Every few decades there’s a major new neuroscience discovery that changes everything. I’m not talking about your garden variety discovery. Those happen frequently (this is the golden age of neuroscience after all). But no, what I’m talking about are the holy-moly, scales-falling-from-your-eyes, time-to-rewrite-the-textbooks, game-changing discoveries. Well one was reported in this last month—simultaneously by two separate labs—and it redefines the primary organizational principle of the visual system in the cortex of the brain. This may sound technical, but it concerns how we see light and dark, and the perception of contrast. Since all sensation functions at the pleasure of contrast, these new discoveries impact neuroscience and psychology as a whole. I’ll explain below. 

The old way of thinking about how the wiring of the visual cortex was organized orbited around the concept of visual-edge orientation. David Hubel (my old mentor) and Torsten Wiesel (my current fellow Brooklynite)—who shared the Nobel Prize in Physiology or Medicine in 1981—arguably made the first major breakthrough concerning how information was organized in the cortex versus earlier stages of visual processing. Before their discovery, the retina (and the whole visual system) was thought to be a kind of neural camera that communicated its image into the brain. The optic nerves connect the eyes’ retinas to the thalamus at the center of the brain—and then the thalamus connects to the visual cortex at the back of the brain through a neural information superhighway called the optic radiations. Scientists knew, even way back then, that neurons at a given point of the visual scene lie physically next to the neuron that sees the neighboring piece of the visual scene. The discovery of this so called retinotopic map in the primary visual cortex (by Talbot and Marshall) was of course important, but because it matched the retinotopic mapping of the retina and thalamus, it didn’t constitute a new way of thinking. It wasn’t a game-changing discovery.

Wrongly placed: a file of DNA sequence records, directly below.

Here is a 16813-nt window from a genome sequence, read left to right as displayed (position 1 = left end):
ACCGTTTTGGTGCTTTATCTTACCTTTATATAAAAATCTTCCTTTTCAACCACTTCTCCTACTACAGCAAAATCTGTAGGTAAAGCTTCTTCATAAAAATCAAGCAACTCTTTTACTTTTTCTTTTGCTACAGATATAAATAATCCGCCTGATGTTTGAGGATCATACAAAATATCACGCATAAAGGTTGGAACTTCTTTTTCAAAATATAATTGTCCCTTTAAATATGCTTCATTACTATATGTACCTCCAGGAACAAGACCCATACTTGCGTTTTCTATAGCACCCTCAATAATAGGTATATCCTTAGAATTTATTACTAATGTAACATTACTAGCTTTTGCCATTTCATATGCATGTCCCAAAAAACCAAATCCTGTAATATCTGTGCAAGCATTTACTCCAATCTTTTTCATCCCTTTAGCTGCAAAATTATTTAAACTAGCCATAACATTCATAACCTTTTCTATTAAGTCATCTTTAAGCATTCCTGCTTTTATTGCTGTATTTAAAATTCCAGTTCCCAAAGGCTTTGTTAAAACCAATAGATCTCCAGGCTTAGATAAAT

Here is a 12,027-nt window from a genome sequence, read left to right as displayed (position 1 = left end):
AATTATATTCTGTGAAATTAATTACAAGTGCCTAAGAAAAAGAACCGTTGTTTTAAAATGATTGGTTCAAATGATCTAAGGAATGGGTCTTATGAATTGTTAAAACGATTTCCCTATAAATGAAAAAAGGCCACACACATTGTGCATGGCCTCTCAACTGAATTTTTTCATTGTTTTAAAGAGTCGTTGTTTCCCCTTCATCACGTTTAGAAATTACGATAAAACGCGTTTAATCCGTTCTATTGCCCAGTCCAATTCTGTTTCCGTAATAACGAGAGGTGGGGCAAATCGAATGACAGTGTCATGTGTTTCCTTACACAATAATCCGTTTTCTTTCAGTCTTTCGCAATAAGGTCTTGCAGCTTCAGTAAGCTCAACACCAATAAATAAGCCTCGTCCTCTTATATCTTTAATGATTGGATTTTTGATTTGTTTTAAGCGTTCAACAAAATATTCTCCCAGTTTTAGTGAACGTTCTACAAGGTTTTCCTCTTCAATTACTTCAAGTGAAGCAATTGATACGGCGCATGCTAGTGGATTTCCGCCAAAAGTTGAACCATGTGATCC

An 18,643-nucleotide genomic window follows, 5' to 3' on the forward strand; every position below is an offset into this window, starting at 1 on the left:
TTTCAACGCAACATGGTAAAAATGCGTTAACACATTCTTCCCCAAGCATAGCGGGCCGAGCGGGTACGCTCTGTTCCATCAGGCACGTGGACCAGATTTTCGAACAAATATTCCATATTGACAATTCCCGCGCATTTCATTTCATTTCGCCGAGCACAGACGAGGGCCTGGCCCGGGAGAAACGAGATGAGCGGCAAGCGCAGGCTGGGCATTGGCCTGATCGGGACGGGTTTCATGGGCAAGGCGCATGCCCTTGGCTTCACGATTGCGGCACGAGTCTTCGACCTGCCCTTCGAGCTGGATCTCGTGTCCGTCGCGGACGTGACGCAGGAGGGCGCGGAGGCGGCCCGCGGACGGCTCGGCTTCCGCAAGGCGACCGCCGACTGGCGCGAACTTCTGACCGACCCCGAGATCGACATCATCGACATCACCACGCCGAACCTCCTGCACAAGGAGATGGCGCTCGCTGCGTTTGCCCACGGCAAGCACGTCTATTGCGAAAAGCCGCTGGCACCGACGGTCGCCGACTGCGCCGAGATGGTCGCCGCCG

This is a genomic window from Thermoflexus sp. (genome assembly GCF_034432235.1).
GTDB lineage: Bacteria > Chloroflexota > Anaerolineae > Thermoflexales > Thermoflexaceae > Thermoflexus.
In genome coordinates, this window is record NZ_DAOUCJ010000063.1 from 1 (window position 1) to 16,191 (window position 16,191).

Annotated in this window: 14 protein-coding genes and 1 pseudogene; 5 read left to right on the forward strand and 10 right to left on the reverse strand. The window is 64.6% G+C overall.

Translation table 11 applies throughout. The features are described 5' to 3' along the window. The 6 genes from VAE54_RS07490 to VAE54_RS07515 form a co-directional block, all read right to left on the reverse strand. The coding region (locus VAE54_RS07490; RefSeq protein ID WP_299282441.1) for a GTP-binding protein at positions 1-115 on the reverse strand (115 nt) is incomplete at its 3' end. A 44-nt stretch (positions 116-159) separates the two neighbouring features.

Hubel & Wiesel discovered that the cortex did a fundamentally different thing than the retina and the thalamus. The cortex interpreted the meaning of the information, as opposed to just continuing to pass the image along from level to level. It broke the image down into features that were critical to object recognition and survival. The first step in their amazing research journey was their discovery that neurons in the primary visual cortex were not only retinotopic, but also orientation-specific—they preferred specific edge-tilts in the visual scene. This showed that the cortex of the brain—the brain part most associated with higher mammals and especially with human intelligence—could analyze the visual scene and pull out specific features from the images transmitted by the eyes. This started a revolution in brain science—which lasted for decades and inspired thousands of young scientists like me—to search the other parts of cortex to determine how sensory and cognitive features were processed in the different regions. Lots of other things have happened since, but to my mind, nothing of equal impact has occurred to change the way we look at the principles of cortical organization. Until now.    

Now, two separate labs, Jose-Manuel Alonso’s lab at State University of New York School of Optometry*, and David Fitzpatrick’s lab at the Max Planck Florida Institute of Neuroscience, have made a discovery that I believe to be of equal importance as Hubel & Wiesel’s fundamental discovery. They found  that the way that light and dark visual features are processed in the cortex is fundamentally responsible for how edge-orientation selectivity is derived. They have in essence shown that Hubel & Wiesel’s discovery of orientation-tuning is not the primary job of cortex. Instead, the cortex’s primary organizational principle is to create a giant switchboard that pits light vs dark at every position in the visual scene. From this new organizational principle everything else follows: including orientation selectivity, and selectivity to direction-of-motion. It’s all predicted by the way the retina eventually wires into cortex. Wow. Other sensory systems may be similarly wired so that the contrast features of sound, touch, taste and smell, are also organized by the antagonistic push-pull of their fundamental properties. Right? I don’t know: nobody does. But now we have a new conceptual hammer with which to find out. It’s an exciting time for brain mapping and you can bet that my peeps are lining up to start driving some nails.  

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*Full disclosure: I am a professor at SUNY Downstate Medical Center—a different institution within the same state university system.